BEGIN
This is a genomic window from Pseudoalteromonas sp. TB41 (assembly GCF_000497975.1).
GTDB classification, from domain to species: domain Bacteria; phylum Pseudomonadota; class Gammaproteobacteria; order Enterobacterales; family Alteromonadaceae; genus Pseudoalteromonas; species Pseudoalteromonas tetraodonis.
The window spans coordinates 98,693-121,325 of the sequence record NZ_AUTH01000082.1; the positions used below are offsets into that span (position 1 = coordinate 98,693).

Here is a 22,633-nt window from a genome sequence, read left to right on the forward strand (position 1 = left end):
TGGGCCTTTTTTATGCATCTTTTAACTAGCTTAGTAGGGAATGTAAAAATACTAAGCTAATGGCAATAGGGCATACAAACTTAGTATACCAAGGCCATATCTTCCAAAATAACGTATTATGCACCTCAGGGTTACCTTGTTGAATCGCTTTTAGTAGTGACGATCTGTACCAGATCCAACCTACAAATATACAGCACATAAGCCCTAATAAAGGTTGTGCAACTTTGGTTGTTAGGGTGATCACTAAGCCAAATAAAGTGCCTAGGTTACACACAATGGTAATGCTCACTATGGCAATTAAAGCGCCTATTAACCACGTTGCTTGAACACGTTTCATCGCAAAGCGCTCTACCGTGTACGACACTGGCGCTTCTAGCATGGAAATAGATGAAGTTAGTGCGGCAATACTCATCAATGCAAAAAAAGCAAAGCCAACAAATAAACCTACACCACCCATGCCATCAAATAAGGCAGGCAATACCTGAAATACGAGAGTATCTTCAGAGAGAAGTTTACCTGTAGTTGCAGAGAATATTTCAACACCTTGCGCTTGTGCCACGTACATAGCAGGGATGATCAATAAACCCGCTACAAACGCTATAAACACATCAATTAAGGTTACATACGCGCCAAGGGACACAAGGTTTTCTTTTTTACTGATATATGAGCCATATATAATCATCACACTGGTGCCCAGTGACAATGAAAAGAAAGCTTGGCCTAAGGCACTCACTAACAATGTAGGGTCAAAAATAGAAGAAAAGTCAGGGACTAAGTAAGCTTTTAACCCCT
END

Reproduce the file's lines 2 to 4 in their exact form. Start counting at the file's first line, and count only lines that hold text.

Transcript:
GTDB classification, from domain to species: domain Bacteria; phylum Pseudomonadota; class Gammaproteobacteria; order Enterobacterales; family Alteromonadaceae; genus Pseudoalteromonas; species Pseudoalteromonas tetraodonis.
The window spans coordinates 98,693-121,325 of the sequence record NZ_AUTH01000082.1; the positions used below are offsets into that span (position 1 = coordinate 98,693).

Here is a 22,633-nt window from a genome sequence, read left to right on the forward strand (position 1 = left end):